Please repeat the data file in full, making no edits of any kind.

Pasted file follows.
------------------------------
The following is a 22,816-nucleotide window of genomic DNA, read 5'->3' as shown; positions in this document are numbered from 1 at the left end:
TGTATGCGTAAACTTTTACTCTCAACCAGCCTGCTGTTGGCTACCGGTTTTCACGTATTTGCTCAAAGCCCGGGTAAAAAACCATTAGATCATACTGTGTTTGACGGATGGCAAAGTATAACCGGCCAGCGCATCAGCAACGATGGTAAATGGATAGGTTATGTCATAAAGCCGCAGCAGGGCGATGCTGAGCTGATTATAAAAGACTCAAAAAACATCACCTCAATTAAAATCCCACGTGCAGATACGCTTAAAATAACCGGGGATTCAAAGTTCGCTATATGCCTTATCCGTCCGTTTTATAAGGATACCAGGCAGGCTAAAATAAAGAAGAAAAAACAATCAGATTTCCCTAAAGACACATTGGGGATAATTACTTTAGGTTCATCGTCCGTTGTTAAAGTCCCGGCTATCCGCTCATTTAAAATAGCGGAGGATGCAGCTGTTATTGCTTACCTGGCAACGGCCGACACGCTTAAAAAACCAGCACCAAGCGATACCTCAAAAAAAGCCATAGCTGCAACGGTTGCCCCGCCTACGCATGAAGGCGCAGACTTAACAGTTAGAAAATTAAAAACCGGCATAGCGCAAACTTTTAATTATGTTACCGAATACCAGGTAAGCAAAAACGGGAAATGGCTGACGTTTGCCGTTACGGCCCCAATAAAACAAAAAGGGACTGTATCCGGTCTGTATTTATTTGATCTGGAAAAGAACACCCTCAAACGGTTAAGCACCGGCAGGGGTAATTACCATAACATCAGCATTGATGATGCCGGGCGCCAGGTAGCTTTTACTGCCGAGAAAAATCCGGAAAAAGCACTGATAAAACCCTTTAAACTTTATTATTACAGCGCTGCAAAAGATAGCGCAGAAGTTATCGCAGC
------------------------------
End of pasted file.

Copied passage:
The following is a 22,816-nucleotide window of genomic DNA, read 5'->3' as shown; positions in this document are numbered from 1 at the left end:
TGTATGCGTAAACTTTTACTCTCAACCAGCCTGCTGTTGGCTACCGGTTTTCACGTATTTGCTCAAAGCCCGGGTAAAAAACCATTAGATCATACTGTGTTTGACGGATGGCAAAGTATAACCGGCCAGCGCATCAGCAACGATGGTAAATGGATAGGTTATGTCATAAAGCCGCAGCAGGGCGATGCTGAGCTGATTATAAAAGACTCAAAAAACATCACCTCAATTAAAATCCCACGTGCAGATACGCTTAAAATAACCGGGGATTCAAAGTTCGCTATATGCCTTATCCGTCCGTTTTATAAGGATACCAGGCAGGCTAAAATAAAGAAGAAAAAACAATCAGATTTCCCTAAAGACACATTGGGGATAATTACTTTAGGTTCATCGTCCGTTGTTAAAGTCCCGGCTATCCGCTCATTTAAAATAGCGGAGGATGCAGCTGTTATTGCTTACCTGGCAACGGCCGACACGCTTAAAAAACCAGCACCAAGCGATACCTCAAAAAAAGCCATAGCTGCAACGGTTGCCCCGCCTACGCATGAAGGCGCAGACTTAACAGTTAGAAAATTAAAAACCGGCATAGCGCAAACTTTTAATTATGTTACCGAATACCAGGTAAGCAAAAACGGGAAATGGCTGACGTTTGCCGTTACGGCCCCAATAAAACAAAAAGGGACTGTATCCGGTCTGTATTTATTTGATCTGGAAAAGAACACCCTCAAACGGTTAAGCACCGGCAGGGGTAATTACCATAACATCAGCATTGATGATGCCGGGCGCCAGGTAGCTTTTACTGCCGAGAAAAATCCGGAAAAAGCACTGATAAAACCCTTTAAACTTTATTATTACAGCGCTGCAAAAGATAGCGCAGAAGTTATCGCAGC